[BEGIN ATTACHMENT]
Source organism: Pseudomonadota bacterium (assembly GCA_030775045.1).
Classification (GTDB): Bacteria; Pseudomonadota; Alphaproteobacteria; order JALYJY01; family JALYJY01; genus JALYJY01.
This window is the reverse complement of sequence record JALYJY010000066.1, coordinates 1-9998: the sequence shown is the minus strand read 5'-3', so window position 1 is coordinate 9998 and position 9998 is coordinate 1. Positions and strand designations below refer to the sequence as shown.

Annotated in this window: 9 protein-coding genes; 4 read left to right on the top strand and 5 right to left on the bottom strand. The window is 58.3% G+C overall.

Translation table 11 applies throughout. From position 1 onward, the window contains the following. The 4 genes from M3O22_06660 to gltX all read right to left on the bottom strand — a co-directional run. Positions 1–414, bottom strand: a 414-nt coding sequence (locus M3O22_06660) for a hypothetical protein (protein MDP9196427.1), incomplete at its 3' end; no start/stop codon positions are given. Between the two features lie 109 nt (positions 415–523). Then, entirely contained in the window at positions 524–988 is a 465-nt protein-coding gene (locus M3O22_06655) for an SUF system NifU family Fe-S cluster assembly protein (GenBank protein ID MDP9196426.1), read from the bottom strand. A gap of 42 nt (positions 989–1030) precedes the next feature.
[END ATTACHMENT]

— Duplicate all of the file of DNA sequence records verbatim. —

Source organism: Pseudomonadota bacterium (assembly GCA_030775045.1).
Classification (GTDB): Bacteria; Pseudomonadota; Alphaproteobacteria; order JALYJY01; family JALYJY01; genus JALYJY01.
This window is the reverse complement of sequence record JALYJY010000066.1, coordinates 1-9998: the sequence shown is the minus strand read 5'-3', so window position 1 is coordinate 9998 and position 9998 is coordinate 1. Positions and strand designations below refer to the sequence as shown.

Annotated in this window: 9 protein-coding genes; 4 read left to right on the top strand and 5 right to left on the bottom strand. The window is 58.3% G+C overall.

Translation table 11 applies throughout. From position 1 onward, the window contains the following. The 4 genes from M3O22_06660 to gltX all read right to left on the bottom strand — a co-directional run. Positions 1–414, bottom strand: a 414-nt coding sequence (locus M3O22_06660) for a hypothetical protein (protein MDP9196427.1), incomplete at its 3' end; no start/stop codon positions are given. Between the two features lie 109 nt (positions 415–523). Then, entirely contained in the window at positions 524–988 is a 465-nt protein-coding gene (locus M3O22_06655) for an SUF system NifU family Fe-S cluster assembly protein (GenBank protein ID MDP9196426.1), read from the bottom strand. A gap of 42 nt (positions 989–1030) precedes the next feature.